April 2012 - Vol 9, No 4

FAYETTEVILLE, Ark. – What does the universe sound like? How could any one person assemble the signals, vibrations and energy of the great wide open cosmic plain into an organized collection of musical compositions? Grateful Dead percussionist Mickey Hart not only was qualified for the job, but has worked alongside the likes of NASA and George Lucas on somewhat similar endeavors in the past; and on April 10 will release his interpretation of the sounds of space, entitled Mysterium Tremendum.
    Hart may’ve been pivotal in gathering, arranging and aggressively framing this ‘heavenly clockwork’, as he so eloquently describes it, but he definitely once again got by with a little bit of help from his friends.
    “For this project I had to carefully align not only really talented players, but people that wanted to go on the voyage, to dance with the singularities of the universe, to celebrate its spiritual overtones and also have the ability to interpret the radio waves and vibrations found in deep space,” Hart lucidly explains.
    The musical roster for Mysterium Tremendum reads like a who’s who from across the musical spectrum, including Widespread Panic bassman Dave Schools, fellow percussionist Sikiru Adepoju, award-winning vocalists Crystal Monee Hall and Tim Hockenberry, drummer Ian Herman, guitarist Gawain Matthews and keyboardist/producer Ben Yonas. This is also the version of the Mickey Hart Band that will be making tour stops across the country, including an invasion of George’s Majestic Lounge in Fayetteville, Ark. at 8 p.m. on Monday, April 23.
    Some amazing friends and Bay-Area neighbors also lent their unique tones to the universally-themed record but at press-time were not listed, including guitarist Steve Kimock, percussionists Zakir Hussain and Giovanni Hidalgo, and bassist/Tulsa-native Reed Mathis.
    “There’s a lot of emotion in the playing and performance, both on the record and live,” Hart reflects. “I love the zone and it’s a brand new universe, singing its own tune; music of the world, of the Earth.”
    But the man who spent decades on the road with one of the greatest American rock ‘n roll bands in history offers up clues that lend to the music’s vast parameters.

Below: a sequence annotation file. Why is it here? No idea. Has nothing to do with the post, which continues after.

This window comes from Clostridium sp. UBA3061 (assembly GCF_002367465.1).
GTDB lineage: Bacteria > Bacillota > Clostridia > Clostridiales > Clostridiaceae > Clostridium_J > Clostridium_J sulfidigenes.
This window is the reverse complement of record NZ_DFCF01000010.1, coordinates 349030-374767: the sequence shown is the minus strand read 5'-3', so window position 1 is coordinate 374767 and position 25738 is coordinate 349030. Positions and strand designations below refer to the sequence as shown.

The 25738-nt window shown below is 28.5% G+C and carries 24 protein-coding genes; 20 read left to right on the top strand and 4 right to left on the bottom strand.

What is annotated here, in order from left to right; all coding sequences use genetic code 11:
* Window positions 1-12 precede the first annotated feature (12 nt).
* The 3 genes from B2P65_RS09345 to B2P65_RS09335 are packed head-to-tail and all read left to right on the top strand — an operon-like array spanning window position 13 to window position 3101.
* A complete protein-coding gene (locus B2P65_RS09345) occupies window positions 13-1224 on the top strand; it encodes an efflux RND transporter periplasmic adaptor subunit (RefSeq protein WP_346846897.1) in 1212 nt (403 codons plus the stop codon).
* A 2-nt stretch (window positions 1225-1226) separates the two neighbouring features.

“These sounds appear from above and beyond the moon, and interdependently operate on their own recklessness on occasion.”
    However chaotic or calming these vibrations may appear musically, Mickey called on non-other than the Grateful Dead’s longtime collaborative lyricist, Robert Hunter, to marry words to his otherworldly compositions.
    “Usually when I write with Bob (Hunter), there would always be a real theme and he’d know what I was hoping to get across lyrically. He took the concepts for Mysterium Tremendum and went away to his cabin in the woods and just nailed it.”
    “He’s so irreplaceable in my life,” Hart says warmly, “Much like the musicians I’ve created with through time. He’s at the top of his game.”
    Mickey Hart is not only an iconic piece of America’s positioning in the global musical realm, but he’s also a philanthropist and a believer in music’s potential to heal people. Those who purchase tickets to any of the Mickey Hart Band performances through his website, www.mickeyhart.net, will be making a contribution to Music Therapy Research.
    “Music is medicine therapy,” explains the rhythm king, “a lot of people have used it to its maximum power to help cure or ease the symptoms of everything from depression to Parkinson’s. Music is vibration(s), which effects the neuropathways and its inhibitors; it’s become a real science all its own – exploring what sounds do what.”
    And it’s that essence – exploring what sounds do what – that keep Mickey Hart and millions others around the world searching for the sound, even as far away as deep space.
    “Music is life and life is music; that’s all there is to it,” Hart offers. “Be aware of everything around you. Vibration is everything. Einstein did his best work on music; he’d grab his violin and then he’d be opened up to everything, have major breakthroughs in forming his theories and thoughts.
    Then Hart wraps it up, like a perfect percussive ending to an extended version of “Drums” or “Space.”
    “Music opens us up to math, music, geography, culture, love. If there is a god somewhere out there, it’s a vibration. Therefore, music is my god.”
    Mickey Hart is currently giving away the first single, "Slow Joe Rain", off of Mysterium Tremendum, at www.mickeyhart.net/download. Catch the Mickey Hart Band live in Currentland on Monday, April 23, at George’s Majestic Lounge in Fayetteville, Ark.